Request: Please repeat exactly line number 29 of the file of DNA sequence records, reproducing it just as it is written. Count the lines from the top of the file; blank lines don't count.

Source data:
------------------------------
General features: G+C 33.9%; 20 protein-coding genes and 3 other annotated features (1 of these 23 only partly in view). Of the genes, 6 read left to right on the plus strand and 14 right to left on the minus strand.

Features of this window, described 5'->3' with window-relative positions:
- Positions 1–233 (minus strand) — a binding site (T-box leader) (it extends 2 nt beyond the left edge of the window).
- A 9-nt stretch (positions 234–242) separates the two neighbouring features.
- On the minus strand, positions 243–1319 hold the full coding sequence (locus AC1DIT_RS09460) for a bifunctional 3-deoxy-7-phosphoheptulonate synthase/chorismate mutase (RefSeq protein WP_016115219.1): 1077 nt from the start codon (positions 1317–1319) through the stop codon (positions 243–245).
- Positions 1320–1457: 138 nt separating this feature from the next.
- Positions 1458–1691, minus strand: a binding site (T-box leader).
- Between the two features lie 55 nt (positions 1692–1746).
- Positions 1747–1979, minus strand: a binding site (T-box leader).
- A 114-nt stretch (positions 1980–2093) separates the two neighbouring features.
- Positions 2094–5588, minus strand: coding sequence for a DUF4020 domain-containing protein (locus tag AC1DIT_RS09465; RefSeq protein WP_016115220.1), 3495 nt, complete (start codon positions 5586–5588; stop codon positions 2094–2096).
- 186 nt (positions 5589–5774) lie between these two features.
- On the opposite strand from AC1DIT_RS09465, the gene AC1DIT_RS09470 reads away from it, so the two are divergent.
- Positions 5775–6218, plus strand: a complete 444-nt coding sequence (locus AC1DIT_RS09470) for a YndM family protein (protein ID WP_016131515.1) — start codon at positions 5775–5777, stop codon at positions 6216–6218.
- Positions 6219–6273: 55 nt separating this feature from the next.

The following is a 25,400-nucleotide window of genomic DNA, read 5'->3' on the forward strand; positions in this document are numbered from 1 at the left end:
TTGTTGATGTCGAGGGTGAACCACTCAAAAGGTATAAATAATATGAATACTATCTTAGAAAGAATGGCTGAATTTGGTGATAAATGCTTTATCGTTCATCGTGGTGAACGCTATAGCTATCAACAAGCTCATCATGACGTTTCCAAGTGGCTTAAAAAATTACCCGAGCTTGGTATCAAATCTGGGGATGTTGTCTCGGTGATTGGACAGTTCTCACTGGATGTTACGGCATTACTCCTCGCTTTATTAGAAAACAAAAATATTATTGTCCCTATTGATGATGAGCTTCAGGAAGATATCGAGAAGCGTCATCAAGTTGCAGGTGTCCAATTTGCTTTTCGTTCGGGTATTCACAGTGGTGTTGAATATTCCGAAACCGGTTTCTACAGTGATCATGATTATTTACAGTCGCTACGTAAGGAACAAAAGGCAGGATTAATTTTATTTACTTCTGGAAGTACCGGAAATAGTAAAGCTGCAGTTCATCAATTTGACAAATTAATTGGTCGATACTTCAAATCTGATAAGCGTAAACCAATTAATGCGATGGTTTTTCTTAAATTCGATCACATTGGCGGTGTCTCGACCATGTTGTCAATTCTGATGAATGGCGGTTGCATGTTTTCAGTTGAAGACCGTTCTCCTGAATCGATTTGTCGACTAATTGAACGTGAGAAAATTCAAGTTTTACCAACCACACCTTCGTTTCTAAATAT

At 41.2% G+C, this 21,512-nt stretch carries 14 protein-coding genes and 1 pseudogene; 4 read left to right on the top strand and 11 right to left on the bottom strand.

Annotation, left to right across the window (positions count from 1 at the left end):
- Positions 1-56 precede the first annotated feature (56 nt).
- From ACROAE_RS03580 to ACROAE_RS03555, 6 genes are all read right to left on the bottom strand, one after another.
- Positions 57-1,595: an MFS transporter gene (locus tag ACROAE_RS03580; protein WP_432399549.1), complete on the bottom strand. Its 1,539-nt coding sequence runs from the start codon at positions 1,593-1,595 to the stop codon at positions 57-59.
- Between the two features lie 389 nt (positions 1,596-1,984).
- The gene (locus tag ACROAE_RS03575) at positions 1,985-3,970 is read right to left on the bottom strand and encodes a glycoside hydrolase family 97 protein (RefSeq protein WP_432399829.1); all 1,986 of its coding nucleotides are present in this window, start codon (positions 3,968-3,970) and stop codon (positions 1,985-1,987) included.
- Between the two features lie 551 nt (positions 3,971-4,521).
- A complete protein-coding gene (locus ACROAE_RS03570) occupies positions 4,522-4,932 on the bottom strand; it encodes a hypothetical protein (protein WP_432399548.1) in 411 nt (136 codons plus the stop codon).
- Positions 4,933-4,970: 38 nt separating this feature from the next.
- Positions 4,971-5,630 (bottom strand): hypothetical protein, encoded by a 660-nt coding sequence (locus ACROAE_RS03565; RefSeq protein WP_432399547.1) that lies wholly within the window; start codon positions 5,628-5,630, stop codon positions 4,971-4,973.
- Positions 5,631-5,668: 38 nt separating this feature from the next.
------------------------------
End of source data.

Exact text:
- Positions 5,631-5,668: 38 nt separating this feature from the next.